How good are you at saying no?
One aspect which contributes to people feeling overwhelmed at work is not saying no. This simple two letter word can cause serious complex problems if not used appropriately. Why is such a little word, so hard to say? People I coach tell me it is because they don’t believe they can say no, they don’t have the right to, it is harsh or doesn’t fit in with their belief of being kind. They can feel very guilty if they say no. Other beliefs are that they won’t be liked, they will be seen as a failure or it will go against them.
The consequences of not saying no
Saying no is not being selfish or being unkind, it is self-preservation when you are overwhelmed. Saying yes when you know you should say no is not being kind to yourself or anyone else. I call this the Bob the Builder syndrome (Can you do this? Yes I can) and I know I am guilty of it myself at times.
Tony Crabbe, in Busy: How to thrive in a world of too much, tells how the Siamese Fighting Fish will feed itself to death, because it doesn’t know when to stop. In an age of excessive demands and information overload, too many people are damaging their physical and mental wellbeing by not stopping and saying no.
Managers can get a false perspective of what is truly achievable, because many employees do not say no. This can lead to unrealistic expectations, so it becomes a vicious cycle.
Who are you saying no to?
The first person you may need to say no to is yourself. Are you setting yourself unrealistic expectations of what you can achieve in a day and then beating yourself up for not achieving it? Understanding your true potential is vitally important in decision making. Otherwise, you can be like a battery which drains itself beyond its capacity to recharge.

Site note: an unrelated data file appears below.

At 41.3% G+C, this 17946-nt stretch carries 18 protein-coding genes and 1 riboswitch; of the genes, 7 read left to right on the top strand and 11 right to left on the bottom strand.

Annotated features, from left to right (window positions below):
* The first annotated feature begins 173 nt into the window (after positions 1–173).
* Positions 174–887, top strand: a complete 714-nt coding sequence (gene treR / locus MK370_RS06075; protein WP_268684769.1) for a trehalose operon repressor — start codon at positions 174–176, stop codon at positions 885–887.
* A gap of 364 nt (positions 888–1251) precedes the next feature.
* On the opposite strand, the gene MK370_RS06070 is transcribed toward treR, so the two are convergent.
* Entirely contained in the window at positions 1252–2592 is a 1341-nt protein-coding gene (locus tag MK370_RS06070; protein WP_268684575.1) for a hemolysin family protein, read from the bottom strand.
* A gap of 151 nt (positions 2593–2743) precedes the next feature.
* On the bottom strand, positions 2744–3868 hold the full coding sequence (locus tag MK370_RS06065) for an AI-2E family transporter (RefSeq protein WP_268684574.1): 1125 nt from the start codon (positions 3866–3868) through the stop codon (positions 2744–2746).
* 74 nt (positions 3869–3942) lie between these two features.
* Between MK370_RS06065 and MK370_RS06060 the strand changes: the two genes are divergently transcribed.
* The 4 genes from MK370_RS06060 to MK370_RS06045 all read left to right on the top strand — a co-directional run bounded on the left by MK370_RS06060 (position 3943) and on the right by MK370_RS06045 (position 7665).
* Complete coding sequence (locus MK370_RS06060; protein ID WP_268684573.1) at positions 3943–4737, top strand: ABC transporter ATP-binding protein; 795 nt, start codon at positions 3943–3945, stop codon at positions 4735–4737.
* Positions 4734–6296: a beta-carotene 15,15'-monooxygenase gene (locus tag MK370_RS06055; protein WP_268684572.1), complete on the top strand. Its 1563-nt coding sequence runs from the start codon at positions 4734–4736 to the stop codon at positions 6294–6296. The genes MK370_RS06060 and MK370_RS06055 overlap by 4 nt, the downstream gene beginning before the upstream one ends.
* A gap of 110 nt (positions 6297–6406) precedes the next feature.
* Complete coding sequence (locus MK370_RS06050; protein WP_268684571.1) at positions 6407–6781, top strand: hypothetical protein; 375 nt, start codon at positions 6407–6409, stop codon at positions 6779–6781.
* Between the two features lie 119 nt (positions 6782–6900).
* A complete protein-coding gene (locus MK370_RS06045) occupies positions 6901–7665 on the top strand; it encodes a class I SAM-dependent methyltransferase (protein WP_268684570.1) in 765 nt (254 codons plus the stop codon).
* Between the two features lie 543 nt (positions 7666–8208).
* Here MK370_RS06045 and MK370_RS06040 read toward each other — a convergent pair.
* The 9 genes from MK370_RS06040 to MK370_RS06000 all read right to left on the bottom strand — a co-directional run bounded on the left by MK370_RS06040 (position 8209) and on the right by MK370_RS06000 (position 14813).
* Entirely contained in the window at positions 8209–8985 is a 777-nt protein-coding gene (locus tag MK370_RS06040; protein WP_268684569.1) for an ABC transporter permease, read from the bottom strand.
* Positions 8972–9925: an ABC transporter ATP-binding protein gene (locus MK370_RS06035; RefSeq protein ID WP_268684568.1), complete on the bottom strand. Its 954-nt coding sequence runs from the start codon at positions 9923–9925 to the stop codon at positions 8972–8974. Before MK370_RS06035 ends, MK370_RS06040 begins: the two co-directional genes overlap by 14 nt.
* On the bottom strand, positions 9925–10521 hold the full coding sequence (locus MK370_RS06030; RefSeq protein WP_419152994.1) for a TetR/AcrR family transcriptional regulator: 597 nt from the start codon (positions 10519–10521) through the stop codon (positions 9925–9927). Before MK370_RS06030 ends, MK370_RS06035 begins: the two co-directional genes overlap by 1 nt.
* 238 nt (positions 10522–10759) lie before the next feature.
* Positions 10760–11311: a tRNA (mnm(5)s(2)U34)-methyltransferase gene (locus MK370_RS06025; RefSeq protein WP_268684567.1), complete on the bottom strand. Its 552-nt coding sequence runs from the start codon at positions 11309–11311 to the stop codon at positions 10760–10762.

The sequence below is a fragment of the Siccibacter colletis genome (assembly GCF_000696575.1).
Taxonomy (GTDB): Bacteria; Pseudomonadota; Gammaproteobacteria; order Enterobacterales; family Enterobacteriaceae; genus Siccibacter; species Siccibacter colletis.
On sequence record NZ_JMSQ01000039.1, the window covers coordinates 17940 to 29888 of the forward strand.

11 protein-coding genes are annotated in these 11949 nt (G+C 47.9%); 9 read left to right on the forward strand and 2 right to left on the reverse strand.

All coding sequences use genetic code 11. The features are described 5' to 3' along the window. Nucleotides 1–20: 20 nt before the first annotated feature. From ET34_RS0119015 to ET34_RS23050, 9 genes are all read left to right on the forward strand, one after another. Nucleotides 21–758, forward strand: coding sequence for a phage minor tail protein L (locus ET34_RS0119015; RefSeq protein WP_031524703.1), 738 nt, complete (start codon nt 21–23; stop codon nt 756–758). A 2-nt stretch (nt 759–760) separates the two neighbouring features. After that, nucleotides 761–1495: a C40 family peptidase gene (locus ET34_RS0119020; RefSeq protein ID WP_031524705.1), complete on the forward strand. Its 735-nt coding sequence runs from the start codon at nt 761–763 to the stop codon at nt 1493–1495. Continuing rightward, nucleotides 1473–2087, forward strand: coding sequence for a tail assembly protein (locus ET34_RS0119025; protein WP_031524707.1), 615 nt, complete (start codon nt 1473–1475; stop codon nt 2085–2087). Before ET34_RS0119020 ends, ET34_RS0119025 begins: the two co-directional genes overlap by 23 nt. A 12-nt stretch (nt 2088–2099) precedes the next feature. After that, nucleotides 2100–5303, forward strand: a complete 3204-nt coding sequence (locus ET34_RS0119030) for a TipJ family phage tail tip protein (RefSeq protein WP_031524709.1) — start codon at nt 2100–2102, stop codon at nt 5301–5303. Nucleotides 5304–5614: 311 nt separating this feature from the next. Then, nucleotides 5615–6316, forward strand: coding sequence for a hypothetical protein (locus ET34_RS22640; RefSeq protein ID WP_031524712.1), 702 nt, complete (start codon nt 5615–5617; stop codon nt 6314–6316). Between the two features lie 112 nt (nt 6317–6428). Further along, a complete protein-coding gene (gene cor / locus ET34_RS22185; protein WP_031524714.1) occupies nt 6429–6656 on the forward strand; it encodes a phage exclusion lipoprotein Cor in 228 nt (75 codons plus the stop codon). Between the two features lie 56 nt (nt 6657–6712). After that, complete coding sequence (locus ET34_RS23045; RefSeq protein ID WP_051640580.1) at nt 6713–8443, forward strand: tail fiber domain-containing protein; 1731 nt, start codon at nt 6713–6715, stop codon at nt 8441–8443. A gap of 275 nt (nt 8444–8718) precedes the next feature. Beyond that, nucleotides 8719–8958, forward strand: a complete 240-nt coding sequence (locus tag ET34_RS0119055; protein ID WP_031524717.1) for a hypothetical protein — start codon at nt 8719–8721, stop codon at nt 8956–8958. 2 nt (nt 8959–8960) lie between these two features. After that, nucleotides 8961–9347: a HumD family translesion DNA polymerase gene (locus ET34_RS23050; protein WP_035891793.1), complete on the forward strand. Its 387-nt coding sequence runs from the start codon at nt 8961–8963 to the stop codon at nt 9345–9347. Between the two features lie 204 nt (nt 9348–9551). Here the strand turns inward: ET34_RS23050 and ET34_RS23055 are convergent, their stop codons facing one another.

There are lots of beliefs that drive us to keep saying yes to everything. These beliefs are not necessarily reality. We can choose to challenge their validity. As an example, is saying no really a sign of failure or weakness?
How good is your self-judgement?
One of the aspects measured in the Judgement Index is self image. This is your belief of what you can accomplish in your life and how realistic your goals and processes are to achieving that. It can also assess your self-care and assertiveness; amongst many other things.
How comfortable are you at saying no to yourself? What more do you need to say no to?
We also need to say no to others who are making unreasonable demands. The danger is that we feel we can’t, so we say yes even when we know we are unlikely to be able to do it. This does nothing for our integrity, respect or reputation in the long run, because we make promises we can’t keep. We let people down or work long into the night to make it happen, which can have serious consequences on our health and relationships.
Fairness is important, so saying no to one person and yes to another will not be looked on favourably. For example, I used to share a secretary with a very aggressive colleague. Her work got done and mine had to wait; until I pointed out the unfairness of this.